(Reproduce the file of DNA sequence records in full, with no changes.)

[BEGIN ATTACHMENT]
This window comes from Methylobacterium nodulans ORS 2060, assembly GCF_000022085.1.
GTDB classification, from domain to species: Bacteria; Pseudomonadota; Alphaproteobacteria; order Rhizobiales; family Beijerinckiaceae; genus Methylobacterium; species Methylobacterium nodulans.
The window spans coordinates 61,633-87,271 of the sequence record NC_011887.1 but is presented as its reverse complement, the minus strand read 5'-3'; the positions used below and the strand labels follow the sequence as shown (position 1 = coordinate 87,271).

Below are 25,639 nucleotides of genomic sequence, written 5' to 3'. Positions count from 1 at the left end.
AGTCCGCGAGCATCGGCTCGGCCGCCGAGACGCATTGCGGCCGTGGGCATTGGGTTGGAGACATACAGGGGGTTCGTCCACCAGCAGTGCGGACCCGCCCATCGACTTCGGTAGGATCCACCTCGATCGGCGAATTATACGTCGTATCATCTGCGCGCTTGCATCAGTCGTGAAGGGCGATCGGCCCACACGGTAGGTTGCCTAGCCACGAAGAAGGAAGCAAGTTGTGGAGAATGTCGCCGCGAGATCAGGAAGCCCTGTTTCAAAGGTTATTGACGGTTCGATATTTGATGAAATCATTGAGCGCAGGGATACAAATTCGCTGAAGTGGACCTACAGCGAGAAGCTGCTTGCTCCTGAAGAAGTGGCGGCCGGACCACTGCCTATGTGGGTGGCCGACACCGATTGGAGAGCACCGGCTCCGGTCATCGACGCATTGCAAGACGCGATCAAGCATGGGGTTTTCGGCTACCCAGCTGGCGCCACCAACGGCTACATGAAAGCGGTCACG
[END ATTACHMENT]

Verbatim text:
This window comes from Methylobacterium nodulans ORS 2060, assembly GCF_000022085.1.
GTDB classification, from domain to species: Bacteria; Pseudomonadota; Alphaproteobacteria; order Rhizobiales; family Beijerinckiaceae; genus Methylobacterium; species Methylobacterium nodulans.
The window spans coordinates 61,633-87,271 of the sequence record NC_011887.1 but is presented as its reverse complement, the minus strand read 5'-3'; the positions used below and the strand labels follow the sequence as shown (position 1 = coordinate 87,271).

Below are 25,639 nucleotides of genomic sequence, written 5' to 3'. Positions count from 1 at the left end.
AGTCCGCGAGCATCGGCTCGGCCGCCGAGACGCATTGCGGCCGTGGGCATTGGGTTGGAGACATACAGGGGGTTCGTCCACCAGCAGTGCGGACCCGCCCATCGACTTCGGTAGGATCCACCTCGATCGGCGAATTATACGTCGTATCATCTGCGCGCTTGCATCAGTCGTGAAGGGCGATCGGCCCACACGGTAGGTTGCCTAGCCACGAAGAAGGAAGCAAGTTGTGGAGAATGTCGCCGCGAGATCAGGAAGCCCTGTTTCAAAGGTTATTGACGGTTCGATATTTGATGAAATCATTGAGCGCAGGGATACAAATTCGCTGAAGTGGACCTACAGCGAGAAGCTGCTTGCTCCTGAAGAAGTGGCGGCCGGACCACTGCCTATGTGGGTGGCCGACACCGATTGGAGAGCACCGGCTCCGGTCATCGACGCATTGCAAGACGCGATCAAGCATGGGGTTTTCGGCTACCCAGCTGGCGCCACCAACGGCTACATGAAAGCGGTCACG